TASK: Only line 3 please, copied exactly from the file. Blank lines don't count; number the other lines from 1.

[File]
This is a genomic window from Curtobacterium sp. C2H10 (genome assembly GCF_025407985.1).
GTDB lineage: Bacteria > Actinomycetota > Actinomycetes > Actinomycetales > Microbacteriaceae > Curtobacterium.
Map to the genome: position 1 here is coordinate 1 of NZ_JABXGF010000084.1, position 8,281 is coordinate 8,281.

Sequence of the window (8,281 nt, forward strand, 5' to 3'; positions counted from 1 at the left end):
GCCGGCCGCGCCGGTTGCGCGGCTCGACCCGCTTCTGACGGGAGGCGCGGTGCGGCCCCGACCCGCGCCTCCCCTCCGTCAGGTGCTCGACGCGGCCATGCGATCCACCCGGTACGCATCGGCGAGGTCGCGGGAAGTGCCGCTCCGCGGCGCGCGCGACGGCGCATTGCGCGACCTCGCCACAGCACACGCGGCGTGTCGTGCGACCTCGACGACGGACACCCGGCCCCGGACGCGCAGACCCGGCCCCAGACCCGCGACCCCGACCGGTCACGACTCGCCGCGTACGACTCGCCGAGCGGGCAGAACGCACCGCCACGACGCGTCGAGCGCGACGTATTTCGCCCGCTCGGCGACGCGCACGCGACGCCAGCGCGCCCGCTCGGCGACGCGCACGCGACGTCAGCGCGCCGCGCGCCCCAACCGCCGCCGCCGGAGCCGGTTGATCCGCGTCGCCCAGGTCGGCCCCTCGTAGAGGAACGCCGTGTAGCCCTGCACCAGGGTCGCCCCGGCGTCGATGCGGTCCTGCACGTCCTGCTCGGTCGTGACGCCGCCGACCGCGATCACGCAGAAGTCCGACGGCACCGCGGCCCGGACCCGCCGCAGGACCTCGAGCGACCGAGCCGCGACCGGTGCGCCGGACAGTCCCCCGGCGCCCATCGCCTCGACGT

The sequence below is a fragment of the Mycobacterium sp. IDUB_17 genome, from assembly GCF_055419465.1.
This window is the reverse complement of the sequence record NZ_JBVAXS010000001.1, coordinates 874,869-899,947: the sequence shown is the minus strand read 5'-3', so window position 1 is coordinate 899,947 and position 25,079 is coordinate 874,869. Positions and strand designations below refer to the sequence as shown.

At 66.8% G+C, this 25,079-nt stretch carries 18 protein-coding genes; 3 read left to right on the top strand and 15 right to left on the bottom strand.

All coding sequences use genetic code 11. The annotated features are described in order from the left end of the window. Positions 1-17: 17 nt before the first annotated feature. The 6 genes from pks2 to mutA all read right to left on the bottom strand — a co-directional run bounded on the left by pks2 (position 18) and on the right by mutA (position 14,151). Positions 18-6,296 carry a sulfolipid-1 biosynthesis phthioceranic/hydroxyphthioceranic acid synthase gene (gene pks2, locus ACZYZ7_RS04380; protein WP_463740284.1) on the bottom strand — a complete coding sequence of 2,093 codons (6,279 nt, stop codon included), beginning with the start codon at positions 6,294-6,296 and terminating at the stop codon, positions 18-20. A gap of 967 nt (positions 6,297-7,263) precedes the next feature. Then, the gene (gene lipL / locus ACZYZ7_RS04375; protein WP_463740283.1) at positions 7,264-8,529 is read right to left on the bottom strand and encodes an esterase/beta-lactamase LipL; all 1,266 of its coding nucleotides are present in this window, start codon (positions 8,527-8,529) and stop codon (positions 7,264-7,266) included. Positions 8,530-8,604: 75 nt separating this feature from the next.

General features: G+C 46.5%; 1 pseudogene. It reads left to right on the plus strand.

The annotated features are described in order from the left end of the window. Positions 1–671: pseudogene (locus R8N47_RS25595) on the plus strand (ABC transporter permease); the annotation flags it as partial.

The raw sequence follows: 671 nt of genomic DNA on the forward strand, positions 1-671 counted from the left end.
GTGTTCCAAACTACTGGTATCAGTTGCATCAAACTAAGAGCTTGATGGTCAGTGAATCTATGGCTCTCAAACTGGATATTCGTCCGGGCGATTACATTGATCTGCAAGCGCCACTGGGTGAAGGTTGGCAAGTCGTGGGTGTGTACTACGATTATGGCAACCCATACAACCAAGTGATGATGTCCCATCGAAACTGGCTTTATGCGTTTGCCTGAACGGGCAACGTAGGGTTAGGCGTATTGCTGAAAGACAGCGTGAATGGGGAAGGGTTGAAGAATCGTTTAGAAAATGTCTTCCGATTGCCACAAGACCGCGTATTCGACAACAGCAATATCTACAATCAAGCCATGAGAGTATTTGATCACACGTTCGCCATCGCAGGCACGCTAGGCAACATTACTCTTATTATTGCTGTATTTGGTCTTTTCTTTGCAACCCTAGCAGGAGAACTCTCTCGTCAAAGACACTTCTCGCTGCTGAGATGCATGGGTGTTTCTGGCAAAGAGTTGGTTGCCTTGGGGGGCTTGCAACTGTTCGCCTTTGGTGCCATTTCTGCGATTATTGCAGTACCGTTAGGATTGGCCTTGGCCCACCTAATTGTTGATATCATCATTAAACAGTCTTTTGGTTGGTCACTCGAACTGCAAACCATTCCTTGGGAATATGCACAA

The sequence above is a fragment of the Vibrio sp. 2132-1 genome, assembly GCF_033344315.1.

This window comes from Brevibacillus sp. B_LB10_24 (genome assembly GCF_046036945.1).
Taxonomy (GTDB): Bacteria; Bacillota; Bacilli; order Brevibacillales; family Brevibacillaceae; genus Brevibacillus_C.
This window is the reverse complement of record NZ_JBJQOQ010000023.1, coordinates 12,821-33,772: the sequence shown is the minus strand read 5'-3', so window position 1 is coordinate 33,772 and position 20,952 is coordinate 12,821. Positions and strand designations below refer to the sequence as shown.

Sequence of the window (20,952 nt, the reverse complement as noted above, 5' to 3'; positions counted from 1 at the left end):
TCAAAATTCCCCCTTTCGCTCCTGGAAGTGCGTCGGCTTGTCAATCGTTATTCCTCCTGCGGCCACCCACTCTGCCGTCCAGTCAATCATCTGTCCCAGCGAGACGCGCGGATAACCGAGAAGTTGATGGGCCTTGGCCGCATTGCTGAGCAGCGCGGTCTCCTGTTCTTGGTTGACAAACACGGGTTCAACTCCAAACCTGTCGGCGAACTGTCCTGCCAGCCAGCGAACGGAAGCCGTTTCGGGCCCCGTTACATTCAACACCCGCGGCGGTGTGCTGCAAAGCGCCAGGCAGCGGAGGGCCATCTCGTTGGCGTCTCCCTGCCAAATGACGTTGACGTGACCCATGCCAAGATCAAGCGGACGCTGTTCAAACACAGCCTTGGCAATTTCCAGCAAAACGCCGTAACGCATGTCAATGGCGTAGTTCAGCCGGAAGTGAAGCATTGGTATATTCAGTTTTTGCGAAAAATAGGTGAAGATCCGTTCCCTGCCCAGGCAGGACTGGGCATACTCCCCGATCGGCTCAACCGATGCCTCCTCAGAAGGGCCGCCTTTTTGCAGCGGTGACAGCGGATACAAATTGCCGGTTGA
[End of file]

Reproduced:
Map to the genome: position 1 here is coordinate 1 of NZ_JABXGF010000084.1, position 8,281 is coordinate 8,281.